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  1. Very interesting careers you have had. An interesting statistic in job changing is that many people will change careers as many as seven times. I’ve hit that number and then some since joining the work force before graduating high school. Oddly enough, I too was a cosmetologist getting my Texas License in 1968. Also worked as secretary, got a graduate degree in Education, taught public school and college level, owned my own business and on and on. Never bored and never regretted a single occupation. Can honestly say a Jack of All Trades with a Masters Degree in One. Your last mention occupation EMT, is so important…thank you for your service.
    Congratulations for making it through the third week. I am visiting from Co-Host AJ Lauer’s Team.
    Sue at CollectInTexas Gal
    AtoZ 2015 Challenge
    Minion for AJ’s wHooligans

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    • Wow, thank you so much. It’s rare that anyone has thanked me or my colleagues for what we’ve done. That means a lot to me. I wish I could do it for a few more years, though. Hugs to you for making my night. Eva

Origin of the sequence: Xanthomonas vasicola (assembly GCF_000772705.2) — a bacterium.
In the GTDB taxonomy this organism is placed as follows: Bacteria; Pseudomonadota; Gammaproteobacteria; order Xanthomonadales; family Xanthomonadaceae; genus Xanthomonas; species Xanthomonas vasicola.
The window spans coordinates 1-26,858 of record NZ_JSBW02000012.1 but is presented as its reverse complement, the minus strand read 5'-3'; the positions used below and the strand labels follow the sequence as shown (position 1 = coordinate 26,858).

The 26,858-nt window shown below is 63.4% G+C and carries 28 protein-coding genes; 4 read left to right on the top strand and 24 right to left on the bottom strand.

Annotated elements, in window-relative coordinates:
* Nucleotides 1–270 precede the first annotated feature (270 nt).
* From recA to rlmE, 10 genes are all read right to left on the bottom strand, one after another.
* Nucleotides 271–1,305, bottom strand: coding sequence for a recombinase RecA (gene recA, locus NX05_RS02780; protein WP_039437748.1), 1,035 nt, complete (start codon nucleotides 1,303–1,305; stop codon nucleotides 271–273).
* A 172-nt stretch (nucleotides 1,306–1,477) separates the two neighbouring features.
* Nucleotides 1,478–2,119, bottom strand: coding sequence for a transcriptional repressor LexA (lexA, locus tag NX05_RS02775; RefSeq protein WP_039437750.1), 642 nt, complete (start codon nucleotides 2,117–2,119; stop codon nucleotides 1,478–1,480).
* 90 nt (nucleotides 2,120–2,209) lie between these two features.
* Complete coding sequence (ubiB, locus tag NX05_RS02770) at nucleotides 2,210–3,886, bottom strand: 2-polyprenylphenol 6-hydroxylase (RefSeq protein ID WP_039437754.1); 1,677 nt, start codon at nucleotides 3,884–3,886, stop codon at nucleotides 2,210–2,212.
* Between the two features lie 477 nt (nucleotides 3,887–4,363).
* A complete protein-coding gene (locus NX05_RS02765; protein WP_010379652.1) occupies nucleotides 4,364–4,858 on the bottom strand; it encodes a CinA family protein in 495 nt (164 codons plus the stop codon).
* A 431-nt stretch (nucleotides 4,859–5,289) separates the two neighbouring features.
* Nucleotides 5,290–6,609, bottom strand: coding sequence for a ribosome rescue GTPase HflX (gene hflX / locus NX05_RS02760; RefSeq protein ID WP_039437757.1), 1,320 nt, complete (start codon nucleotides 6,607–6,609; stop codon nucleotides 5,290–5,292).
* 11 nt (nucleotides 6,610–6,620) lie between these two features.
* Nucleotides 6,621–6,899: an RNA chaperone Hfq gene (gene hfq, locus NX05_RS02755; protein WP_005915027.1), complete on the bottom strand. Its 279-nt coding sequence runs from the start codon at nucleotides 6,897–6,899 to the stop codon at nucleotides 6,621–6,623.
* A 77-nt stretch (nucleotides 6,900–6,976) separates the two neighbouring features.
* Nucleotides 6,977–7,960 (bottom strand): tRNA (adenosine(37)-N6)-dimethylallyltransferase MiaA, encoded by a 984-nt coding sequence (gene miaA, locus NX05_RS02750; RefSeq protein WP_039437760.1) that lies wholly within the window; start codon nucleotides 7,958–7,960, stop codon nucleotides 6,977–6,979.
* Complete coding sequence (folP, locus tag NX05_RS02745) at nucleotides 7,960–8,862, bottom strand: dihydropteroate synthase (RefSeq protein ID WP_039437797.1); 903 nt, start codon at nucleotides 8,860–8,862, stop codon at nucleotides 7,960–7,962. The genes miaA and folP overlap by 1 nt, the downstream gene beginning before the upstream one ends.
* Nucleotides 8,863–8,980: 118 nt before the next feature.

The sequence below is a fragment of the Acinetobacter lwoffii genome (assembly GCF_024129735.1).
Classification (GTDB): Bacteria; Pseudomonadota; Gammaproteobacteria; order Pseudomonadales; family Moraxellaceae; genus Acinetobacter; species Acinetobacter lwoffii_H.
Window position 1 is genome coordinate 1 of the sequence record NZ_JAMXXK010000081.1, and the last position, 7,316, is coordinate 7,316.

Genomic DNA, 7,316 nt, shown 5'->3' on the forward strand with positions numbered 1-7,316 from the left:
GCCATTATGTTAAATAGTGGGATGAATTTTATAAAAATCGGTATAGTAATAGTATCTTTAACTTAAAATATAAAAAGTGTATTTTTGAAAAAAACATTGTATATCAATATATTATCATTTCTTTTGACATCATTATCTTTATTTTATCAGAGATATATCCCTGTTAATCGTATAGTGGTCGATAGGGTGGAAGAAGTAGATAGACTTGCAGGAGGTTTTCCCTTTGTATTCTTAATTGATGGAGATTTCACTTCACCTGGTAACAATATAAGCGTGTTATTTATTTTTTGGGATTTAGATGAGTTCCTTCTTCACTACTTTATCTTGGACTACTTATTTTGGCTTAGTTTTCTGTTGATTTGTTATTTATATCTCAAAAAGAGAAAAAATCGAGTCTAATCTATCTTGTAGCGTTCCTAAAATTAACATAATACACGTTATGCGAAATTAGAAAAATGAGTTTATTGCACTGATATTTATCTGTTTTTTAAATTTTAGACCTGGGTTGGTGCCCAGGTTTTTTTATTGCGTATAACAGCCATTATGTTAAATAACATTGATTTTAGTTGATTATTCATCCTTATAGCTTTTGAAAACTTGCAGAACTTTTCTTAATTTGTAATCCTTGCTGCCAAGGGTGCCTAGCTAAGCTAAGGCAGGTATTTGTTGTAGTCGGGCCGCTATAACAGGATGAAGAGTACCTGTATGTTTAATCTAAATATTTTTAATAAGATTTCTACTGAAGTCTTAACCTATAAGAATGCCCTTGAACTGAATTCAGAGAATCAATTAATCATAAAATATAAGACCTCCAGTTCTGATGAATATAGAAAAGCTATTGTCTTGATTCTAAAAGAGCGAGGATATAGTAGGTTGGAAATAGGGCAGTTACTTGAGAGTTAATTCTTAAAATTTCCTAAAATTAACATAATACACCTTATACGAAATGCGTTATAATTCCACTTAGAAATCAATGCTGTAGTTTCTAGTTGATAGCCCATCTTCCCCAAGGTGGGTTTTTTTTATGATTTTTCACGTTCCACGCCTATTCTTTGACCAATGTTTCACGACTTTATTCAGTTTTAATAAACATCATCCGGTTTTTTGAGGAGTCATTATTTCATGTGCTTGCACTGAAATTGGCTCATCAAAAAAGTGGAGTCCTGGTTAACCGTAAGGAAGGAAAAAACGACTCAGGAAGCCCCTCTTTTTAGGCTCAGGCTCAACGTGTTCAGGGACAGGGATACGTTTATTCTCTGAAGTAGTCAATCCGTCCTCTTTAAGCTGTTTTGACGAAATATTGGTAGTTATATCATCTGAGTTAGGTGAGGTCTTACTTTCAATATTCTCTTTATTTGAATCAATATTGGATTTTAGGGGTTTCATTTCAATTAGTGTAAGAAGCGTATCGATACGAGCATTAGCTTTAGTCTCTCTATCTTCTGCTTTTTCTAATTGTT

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  2. It took me too many years. I bounced around a bit. Started in journalism because that’s what I did for a high school job, and I ended up with an English degree, but did not want to teach. I didn’t last 10 years in that profession. It was punishing, and low-paying. Since then, I’ve been a bus driver, a technical writer, done communications for a sizeable organization, gotten a Master’s in Political Science, dabbled in party politics, and eventually landed in higher education and the blogosphere.

    Lovely experience, but not much money in it. If I regret anything, it’s not targeting a high-paying profession and making my money while I was in my 20s and early 30s. But hey, at least I am a pretty good writer and understand the sociology of the Internet fairly well.